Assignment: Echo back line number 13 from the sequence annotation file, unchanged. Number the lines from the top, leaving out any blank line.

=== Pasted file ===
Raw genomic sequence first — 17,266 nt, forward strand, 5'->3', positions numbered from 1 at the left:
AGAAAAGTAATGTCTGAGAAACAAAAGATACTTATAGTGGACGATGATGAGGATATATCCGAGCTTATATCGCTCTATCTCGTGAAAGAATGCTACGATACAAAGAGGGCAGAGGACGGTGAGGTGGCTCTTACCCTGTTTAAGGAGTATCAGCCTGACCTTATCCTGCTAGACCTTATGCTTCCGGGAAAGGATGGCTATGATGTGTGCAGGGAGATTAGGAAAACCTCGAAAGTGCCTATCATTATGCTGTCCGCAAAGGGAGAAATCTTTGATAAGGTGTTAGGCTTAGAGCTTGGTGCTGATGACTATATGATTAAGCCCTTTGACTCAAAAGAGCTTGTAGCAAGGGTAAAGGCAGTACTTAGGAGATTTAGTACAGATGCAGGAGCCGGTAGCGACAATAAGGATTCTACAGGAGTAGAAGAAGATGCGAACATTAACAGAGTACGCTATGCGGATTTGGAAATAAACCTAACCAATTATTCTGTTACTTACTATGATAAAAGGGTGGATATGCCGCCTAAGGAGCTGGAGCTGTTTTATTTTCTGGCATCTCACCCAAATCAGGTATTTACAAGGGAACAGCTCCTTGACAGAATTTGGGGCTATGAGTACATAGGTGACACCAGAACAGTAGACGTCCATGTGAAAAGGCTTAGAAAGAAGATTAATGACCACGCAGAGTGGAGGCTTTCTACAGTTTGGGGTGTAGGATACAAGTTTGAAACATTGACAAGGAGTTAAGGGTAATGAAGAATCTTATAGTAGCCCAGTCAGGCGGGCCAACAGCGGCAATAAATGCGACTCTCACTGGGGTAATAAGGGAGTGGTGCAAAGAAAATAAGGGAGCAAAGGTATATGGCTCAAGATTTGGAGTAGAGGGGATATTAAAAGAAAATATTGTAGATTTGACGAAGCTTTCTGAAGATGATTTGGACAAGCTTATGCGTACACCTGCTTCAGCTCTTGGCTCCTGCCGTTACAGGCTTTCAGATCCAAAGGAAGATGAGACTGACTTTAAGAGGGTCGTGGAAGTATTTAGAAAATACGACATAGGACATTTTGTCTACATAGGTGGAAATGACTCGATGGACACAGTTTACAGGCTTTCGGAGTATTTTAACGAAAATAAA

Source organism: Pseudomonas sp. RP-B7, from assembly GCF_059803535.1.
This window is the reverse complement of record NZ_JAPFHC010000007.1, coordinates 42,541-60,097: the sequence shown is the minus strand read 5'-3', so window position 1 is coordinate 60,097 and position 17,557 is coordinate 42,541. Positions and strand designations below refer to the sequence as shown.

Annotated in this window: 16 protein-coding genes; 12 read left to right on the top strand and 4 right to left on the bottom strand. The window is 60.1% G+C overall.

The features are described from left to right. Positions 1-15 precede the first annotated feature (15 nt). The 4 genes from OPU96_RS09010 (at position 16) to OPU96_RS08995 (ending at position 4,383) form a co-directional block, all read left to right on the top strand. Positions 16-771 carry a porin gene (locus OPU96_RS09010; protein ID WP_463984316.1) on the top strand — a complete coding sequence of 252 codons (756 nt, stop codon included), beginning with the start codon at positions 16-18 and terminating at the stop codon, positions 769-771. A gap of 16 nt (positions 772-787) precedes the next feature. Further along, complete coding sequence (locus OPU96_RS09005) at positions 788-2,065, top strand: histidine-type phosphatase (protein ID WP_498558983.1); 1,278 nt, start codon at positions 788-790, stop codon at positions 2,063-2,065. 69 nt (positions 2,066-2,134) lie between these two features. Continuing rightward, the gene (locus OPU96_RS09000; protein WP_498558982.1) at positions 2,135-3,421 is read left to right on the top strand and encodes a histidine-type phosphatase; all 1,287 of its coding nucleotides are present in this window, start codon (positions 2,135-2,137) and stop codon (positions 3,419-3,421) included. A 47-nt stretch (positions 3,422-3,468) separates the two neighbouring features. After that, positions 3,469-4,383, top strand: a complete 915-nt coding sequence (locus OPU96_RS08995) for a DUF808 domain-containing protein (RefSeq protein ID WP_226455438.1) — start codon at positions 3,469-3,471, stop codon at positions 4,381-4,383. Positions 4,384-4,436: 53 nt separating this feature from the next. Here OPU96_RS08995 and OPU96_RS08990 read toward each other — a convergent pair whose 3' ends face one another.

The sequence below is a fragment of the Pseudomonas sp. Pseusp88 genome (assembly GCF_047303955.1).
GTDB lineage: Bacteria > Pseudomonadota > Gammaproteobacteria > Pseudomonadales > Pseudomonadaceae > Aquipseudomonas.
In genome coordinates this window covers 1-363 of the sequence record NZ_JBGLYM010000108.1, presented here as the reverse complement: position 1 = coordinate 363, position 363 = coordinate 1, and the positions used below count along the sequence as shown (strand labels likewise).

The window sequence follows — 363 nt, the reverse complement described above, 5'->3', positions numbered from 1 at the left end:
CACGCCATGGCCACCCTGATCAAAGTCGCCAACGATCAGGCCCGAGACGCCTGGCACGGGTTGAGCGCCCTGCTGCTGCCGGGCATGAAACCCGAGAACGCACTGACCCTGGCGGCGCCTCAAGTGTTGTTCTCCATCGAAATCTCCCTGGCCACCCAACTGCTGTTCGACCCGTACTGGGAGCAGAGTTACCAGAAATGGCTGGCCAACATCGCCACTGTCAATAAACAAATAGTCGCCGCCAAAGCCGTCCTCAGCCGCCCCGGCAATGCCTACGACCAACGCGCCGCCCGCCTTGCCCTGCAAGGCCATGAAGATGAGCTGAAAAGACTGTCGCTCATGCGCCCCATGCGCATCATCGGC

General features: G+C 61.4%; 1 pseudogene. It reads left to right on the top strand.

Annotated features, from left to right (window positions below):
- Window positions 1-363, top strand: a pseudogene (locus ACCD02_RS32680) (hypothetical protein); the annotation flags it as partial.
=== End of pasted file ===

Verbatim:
Annotated features, from left to right (window positions below):